METHODS: One hundred and ninety-one caregivers and their children, aged 8-17 years, were included. All completed the 'Check your Health' questionnaire measuring quality of life and burden of diabetes, DISABKIDS self- or proxy version, and 45 completed the same questionnaires 2 weeks later.

RESULTS: Test-retest reliability on the 'Check your Health' questionnaire by proxy was moderate to strong (r = 0.48-0.74), p < 0.002). Convergent validity was weak to moderate (r = 0.15-0.49, p < 0.05). The instrument showed acceptable discriminant validity. Parents reported lower scores than the children on emotional health and social relations and higher scores on physical and emotional burden and higher burden on quality of life. Poorer social relationships and quality of life were associated with higher reported disease severity. The diabetes burden domain of the questionnaire correlated to perceived severity of diabetes and to perceived health. Discriminant validity showed that poorer social relationships and quality of life were associated with higher severity of the disease. The diabetes burden domain of 'Check your Health' by proxy showed discriminant validity on perceived severity of diabetes.

CONCLUSIONS: The instrument 'Check your Health' by proxy showed acceptable psychometric characteristics in parents to young people (8-17 years of age) with diabetes. We also concluded that parents reported that their children had lower health and higher burden of diabetes than the children did, and it correlated to reported disease severity.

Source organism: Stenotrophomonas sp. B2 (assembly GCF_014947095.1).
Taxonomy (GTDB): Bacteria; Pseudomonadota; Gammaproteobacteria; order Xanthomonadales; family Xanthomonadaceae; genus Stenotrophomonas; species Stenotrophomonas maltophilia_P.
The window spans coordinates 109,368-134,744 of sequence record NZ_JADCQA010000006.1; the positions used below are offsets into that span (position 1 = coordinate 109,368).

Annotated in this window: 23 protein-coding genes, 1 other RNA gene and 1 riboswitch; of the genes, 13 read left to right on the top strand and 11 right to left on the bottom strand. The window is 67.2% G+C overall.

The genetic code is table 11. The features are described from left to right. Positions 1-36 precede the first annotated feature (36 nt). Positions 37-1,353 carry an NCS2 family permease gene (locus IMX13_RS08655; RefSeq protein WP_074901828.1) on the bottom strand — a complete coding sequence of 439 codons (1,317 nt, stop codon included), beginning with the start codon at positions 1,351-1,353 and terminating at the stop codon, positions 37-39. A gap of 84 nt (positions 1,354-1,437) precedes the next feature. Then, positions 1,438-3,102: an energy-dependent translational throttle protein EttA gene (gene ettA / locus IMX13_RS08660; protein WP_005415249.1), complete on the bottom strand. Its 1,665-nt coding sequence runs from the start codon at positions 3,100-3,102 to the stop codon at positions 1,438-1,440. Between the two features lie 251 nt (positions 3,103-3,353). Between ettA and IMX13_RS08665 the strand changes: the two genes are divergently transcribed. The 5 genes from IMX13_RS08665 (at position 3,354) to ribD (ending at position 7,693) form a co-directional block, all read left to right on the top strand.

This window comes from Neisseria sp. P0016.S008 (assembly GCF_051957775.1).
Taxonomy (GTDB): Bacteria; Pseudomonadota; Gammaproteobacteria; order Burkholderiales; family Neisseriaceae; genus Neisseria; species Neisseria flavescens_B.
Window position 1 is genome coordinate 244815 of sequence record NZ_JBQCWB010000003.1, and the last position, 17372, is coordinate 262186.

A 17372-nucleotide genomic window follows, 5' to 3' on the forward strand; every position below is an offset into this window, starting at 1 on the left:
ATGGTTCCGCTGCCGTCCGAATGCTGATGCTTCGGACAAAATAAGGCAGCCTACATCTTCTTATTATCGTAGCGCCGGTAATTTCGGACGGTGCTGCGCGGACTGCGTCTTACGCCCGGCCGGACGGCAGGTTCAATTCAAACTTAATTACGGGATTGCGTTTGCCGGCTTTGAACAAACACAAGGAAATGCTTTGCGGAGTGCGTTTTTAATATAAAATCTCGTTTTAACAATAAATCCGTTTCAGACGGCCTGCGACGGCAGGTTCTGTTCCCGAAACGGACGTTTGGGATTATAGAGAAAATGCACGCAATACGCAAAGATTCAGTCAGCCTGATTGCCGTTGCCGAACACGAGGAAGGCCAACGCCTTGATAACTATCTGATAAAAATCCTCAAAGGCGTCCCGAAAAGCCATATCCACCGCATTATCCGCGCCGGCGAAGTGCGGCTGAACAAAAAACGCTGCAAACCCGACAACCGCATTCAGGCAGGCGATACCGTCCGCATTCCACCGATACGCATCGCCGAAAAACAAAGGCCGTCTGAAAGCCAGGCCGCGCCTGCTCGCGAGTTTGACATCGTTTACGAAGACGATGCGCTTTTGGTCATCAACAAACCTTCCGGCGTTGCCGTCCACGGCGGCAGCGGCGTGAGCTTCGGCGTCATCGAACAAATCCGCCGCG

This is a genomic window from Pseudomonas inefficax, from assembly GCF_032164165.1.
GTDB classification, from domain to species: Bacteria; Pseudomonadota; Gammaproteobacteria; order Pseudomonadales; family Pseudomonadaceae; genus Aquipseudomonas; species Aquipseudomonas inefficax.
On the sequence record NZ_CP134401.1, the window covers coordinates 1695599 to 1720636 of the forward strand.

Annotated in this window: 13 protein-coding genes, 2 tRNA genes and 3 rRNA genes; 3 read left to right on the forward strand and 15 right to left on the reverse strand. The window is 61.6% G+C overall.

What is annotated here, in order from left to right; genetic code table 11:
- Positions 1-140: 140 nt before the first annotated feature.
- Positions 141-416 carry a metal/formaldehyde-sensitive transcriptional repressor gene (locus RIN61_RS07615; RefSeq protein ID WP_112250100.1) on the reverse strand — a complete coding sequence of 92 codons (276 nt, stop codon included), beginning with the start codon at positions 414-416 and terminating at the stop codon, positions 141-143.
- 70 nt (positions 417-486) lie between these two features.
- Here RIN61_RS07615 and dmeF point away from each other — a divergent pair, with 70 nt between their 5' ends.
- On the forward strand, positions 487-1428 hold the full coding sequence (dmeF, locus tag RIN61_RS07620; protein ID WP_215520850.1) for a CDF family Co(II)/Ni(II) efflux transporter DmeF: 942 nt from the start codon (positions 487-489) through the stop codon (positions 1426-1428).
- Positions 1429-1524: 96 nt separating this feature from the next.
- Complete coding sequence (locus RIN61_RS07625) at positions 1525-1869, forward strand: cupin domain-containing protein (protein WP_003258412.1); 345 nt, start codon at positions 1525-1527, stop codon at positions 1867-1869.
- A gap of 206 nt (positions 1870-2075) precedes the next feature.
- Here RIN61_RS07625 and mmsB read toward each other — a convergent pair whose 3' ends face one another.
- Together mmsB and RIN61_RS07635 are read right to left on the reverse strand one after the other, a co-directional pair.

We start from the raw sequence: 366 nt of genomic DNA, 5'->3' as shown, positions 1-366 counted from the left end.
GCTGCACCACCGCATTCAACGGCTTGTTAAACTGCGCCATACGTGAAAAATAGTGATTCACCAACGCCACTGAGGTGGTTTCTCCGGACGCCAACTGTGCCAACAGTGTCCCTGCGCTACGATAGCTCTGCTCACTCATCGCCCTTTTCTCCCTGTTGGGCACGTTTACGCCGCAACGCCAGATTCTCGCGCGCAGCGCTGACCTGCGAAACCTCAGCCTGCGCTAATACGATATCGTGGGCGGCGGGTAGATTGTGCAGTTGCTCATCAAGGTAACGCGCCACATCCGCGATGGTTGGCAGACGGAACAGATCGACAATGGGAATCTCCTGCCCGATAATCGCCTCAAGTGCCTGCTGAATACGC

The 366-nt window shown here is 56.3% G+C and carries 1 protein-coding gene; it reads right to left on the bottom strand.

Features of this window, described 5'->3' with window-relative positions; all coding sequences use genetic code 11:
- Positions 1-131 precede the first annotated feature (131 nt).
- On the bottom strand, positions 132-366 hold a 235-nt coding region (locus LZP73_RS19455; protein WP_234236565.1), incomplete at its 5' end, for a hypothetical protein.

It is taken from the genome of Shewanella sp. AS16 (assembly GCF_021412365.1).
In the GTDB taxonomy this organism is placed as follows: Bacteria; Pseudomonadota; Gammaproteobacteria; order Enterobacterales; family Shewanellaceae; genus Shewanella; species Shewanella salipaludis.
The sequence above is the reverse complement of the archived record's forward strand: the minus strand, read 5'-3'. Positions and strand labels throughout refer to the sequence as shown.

Keywords
burden of diabetes, parents, perceived health, quality of life, type 1 diabetes
National Category
Other Medical Sciences
Research subject
Caring Sciences
Identifiers
urn:nbn:se:uu:diva-318152 (URN)10.1111/scs.12362 (DOI)000412401200008 ()27440173 (PubMedID)
Funder
Swedish Child Diabetes FoundationSwedish Diabetes Association
Available from: 2017-03-23 Created: 2017-03-23 Last updated: 2017-12-20Bibliographically approved
Rooth, E. & Olinder, A. L. (2016). Nurses’ experiences of giving care to children with autism spectrum disorder within somatic emergency care. Scientific Times Journal of Paediatrics, 1(1), 1-11
Open this publication in new window or tab >>Nurses’ experiences of giving care to children with autism spectrum disorder within somatic emergency care
2016 (English)In: Scientific Times Journal of Paediatrics, Vol. 1, no 1, p. 1-11Article in journal (Refereed) Published
Abstract [en]